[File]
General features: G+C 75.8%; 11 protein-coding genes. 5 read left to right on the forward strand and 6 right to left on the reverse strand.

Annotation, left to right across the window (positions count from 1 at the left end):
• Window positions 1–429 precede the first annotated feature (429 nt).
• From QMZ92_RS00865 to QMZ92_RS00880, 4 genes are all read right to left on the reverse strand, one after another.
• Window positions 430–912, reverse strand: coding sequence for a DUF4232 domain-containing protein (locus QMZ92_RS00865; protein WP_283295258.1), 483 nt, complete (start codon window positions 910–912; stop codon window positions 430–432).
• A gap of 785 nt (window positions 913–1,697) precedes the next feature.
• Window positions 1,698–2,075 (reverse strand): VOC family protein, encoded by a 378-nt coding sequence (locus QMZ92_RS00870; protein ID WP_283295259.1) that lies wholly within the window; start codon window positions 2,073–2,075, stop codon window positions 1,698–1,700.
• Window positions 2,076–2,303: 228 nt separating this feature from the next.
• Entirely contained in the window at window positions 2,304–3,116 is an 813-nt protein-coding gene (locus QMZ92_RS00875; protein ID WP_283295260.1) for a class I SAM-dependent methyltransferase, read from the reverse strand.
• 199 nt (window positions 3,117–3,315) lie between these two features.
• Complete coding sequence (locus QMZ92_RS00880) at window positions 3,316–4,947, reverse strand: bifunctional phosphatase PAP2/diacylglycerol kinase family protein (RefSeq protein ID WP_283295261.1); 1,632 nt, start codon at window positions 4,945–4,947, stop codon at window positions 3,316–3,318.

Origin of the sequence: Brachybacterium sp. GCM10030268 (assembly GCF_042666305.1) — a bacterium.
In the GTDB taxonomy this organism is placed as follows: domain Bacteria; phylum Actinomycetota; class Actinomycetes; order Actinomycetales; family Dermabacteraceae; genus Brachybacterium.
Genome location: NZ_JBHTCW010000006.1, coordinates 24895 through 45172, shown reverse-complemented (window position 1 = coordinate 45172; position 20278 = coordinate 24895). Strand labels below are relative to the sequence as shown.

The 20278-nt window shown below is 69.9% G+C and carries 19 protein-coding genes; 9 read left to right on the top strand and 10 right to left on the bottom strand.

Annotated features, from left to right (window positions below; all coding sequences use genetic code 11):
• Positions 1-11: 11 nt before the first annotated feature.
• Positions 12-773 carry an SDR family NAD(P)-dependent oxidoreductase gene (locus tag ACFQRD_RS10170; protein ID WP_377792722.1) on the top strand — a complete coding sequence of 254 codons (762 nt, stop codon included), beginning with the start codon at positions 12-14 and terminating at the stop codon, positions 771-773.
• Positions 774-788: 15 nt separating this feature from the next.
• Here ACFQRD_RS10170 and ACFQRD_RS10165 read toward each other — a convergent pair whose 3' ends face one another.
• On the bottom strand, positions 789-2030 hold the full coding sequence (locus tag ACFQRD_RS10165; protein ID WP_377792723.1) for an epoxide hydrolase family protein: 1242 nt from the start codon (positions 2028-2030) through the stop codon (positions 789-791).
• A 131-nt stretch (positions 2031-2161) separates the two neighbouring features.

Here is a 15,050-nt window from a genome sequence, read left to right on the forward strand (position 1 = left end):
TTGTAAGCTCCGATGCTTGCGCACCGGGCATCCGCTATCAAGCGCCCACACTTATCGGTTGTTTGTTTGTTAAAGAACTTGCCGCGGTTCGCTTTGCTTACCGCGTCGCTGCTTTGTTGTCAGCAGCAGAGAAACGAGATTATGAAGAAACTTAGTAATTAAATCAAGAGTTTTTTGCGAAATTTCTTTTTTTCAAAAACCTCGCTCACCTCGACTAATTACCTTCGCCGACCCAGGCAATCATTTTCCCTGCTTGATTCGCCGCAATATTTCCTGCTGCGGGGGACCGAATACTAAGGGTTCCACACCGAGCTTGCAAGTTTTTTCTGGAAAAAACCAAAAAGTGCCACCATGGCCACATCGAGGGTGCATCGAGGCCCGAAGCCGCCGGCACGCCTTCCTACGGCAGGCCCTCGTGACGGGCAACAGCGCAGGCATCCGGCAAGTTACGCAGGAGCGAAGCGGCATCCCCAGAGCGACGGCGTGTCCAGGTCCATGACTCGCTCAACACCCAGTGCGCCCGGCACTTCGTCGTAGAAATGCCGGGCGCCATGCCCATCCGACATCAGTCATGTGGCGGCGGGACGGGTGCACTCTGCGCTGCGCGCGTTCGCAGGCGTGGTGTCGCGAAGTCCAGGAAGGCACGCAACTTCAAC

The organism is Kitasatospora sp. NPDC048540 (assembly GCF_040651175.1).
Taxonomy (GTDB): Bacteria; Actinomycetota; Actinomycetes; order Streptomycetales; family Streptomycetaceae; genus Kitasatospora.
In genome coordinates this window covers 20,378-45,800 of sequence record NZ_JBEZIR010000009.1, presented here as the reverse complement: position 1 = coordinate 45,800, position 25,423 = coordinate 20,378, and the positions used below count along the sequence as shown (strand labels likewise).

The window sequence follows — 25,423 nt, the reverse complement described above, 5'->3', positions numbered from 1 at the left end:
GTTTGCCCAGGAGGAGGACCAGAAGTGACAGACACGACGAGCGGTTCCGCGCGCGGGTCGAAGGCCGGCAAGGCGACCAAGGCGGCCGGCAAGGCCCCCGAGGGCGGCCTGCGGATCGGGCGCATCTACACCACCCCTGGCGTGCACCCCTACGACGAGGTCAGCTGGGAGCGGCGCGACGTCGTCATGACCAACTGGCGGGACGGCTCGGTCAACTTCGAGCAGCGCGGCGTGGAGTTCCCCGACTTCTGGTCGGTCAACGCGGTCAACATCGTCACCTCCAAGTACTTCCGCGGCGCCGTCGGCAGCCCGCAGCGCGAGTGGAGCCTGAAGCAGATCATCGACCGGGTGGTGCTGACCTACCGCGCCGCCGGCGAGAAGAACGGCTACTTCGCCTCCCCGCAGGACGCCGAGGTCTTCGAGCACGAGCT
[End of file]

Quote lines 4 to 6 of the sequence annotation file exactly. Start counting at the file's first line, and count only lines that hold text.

• From QMZ92_RS00865 to QMZ92_RS00880, 4 genes are all read right to left on the reverse strand, one after another.
• Window positions 430–912, reverse strand: coding sequence for a DUF4232 domain-containing protein (locus QMZ92_RS00865; protein WP_283295258.1), 483 nt, complete (start codon window positions 910–912; stop codon window positions 430–432).
• A gap of 785 nt (window positions 913–1,697) precedes the next feature.